A common question we address in the Poison Center is if QT interval prolongation is a concern when ondansetron is administered. A 2012 safety announcement by the FDA warned healthcare professionals that administration of ondansetron could cause QT prolongation and potentially Torsades de Pointes (TdP). This announcement was based on preliminary results from a clinical study regarding an intravenous 32mg single dose of ondansetron. The FDA announcement stated, “The lower dose intravenous regimen of 0.15 mg/kg every 4 hours for three doses may be used in adults with chemotherapy-induced nausea and vomiting. However, no single intravenous dose of ondansetron should exceed 16 mg due to the risk of QT prolongation.” The announcement also stated, “the new information does not change any of the recommended oral dosing regimens for ondansetron, including the single oral dose of 24 mg for chemotherapy induced nausea and vomiting.”
Oral ondansetron should not prolong the QT interval. High dose IV ondansetron is the only scenario that increases risk for QT prolongation and TdP. If you have any questions / concerns, contact the Tennessee Poison Center!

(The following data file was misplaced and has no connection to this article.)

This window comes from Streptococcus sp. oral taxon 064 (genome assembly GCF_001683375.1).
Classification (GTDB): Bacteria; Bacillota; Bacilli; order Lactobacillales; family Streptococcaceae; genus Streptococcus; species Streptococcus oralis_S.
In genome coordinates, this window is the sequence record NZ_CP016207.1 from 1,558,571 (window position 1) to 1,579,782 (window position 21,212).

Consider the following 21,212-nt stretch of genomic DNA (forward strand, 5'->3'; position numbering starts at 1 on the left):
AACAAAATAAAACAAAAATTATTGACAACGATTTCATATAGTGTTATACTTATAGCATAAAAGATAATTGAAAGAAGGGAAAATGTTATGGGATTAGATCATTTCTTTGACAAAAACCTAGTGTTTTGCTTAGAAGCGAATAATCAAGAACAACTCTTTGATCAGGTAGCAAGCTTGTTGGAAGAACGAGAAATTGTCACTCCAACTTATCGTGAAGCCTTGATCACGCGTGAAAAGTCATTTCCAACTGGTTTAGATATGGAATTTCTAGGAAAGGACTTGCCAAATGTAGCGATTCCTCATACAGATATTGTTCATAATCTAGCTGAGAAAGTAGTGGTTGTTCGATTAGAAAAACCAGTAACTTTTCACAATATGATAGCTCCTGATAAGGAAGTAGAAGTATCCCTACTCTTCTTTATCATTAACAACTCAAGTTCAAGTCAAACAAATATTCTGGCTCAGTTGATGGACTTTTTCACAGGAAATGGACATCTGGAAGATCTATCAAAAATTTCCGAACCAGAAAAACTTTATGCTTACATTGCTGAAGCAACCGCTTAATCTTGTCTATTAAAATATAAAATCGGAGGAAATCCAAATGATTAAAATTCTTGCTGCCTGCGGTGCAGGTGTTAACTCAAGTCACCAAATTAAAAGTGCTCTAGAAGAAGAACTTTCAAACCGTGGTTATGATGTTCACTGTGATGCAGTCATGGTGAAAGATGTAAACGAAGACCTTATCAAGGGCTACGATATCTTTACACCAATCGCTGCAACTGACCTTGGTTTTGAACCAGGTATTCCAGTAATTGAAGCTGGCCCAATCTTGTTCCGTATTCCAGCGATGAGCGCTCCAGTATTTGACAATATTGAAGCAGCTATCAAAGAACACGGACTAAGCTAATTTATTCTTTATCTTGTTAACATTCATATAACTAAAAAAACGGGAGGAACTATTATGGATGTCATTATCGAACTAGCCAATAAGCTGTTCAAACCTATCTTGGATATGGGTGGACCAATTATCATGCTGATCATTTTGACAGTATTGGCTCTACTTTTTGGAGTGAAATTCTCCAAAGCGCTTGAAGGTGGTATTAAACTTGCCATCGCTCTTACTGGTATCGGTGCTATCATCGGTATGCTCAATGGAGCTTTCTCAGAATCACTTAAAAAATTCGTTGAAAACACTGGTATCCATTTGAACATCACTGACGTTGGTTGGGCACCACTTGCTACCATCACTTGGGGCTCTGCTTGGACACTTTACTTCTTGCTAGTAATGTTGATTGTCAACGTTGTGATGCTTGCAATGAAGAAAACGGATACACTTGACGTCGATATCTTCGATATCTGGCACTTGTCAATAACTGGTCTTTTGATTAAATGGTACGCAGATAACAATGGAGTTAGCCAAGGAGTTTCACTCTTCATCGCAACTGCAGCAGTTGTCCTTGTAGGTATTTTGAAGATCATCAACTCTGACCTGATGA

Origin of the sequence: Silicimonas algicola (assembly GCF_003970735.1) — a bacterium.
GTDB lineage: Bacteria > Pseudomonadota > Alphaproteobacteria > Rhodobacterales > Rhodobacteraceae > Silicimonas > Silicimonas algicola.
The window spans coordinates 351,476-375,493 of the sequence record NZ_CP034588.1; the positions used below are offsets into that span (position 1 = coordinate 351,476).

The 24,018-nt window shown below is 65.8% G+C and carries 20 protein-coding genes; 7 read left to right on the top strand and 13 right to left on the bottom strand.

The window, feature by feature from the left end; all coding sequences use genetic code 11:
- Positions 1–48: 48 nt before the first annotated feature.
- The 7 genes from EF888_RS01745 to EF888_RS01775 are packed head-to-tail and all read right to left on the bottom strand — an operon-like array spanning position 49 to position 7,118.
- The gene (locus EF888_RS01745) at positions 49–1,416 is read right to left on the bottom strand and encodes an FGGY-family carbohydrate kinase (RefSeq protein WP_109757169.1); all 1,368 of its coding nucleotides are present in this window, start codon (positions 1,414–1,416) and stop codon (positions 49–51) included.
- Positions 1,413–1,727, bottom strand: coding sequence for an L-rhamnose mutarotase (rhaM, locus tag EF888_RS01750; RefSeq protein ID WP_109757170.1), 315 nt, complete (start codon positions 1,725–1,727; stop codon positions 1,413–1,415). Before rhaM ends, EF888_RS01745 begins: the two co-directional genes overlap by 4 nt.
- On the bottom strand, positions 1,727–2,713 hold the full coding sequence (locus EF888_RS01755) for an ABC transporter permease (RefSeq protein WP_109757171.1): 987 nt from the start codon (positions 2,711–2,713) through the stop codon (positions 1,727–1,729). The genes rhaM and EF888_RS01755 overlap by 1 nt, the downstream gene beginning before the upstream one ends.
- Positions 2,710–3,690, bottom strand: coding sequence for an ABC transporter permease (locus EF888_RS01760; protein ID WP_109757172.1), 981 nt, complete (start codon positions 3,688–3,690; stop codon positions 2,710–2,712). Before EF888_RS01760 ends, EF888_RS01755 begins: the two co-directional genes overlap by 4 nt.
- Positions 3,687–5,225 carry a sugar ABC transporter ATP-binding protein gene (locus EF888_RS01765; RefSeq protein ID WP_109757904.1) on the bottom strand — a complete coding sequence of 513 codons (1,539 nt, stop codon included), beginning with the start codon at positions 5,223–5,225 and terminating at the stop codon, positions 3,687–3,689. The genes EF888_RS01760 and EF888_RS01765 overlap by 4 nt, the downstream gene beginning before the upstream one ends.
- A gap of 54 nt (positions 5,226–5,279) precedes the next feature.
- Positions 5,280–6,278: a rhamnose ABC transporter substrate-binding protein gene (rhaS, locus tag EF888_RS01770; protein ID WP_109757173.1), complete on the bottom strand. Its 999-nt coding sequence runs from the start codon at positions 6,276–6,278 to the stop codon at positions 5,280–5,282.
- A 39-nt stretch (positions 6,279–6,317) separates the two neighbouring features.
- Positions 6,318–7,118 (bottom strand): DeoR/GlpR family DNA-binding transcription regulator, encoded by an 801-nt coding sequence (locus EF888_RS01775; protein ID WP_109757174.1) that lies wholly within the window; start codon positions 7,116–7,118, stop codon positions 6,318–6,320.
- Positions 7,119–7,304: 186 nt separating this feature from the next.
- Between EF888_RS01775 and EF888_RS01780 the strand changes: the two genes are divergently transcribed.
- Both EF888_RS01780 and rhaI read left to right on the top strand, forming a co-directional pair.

Prepared by: Diana Hakim, Lipscomb University College of Pharmacy, PharmD Candidate 2020: Nena Bowman, PharmD, DABAT, Managing Director of TPC.
As with many drugs, the intravenous administration (which bypasses hepatic metabolism and causes higher serum drug concentrations) can cause different effects compared to oral administration. When FDA warnings are released, methods of administration are sometimes overlooked, and the assumption is that any administration can cause the effect discussed in the warning. BTW, remember that the FDA is a committee-a consensus committee. -ds
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Donna Seger, MD
Tennessee Poison Center
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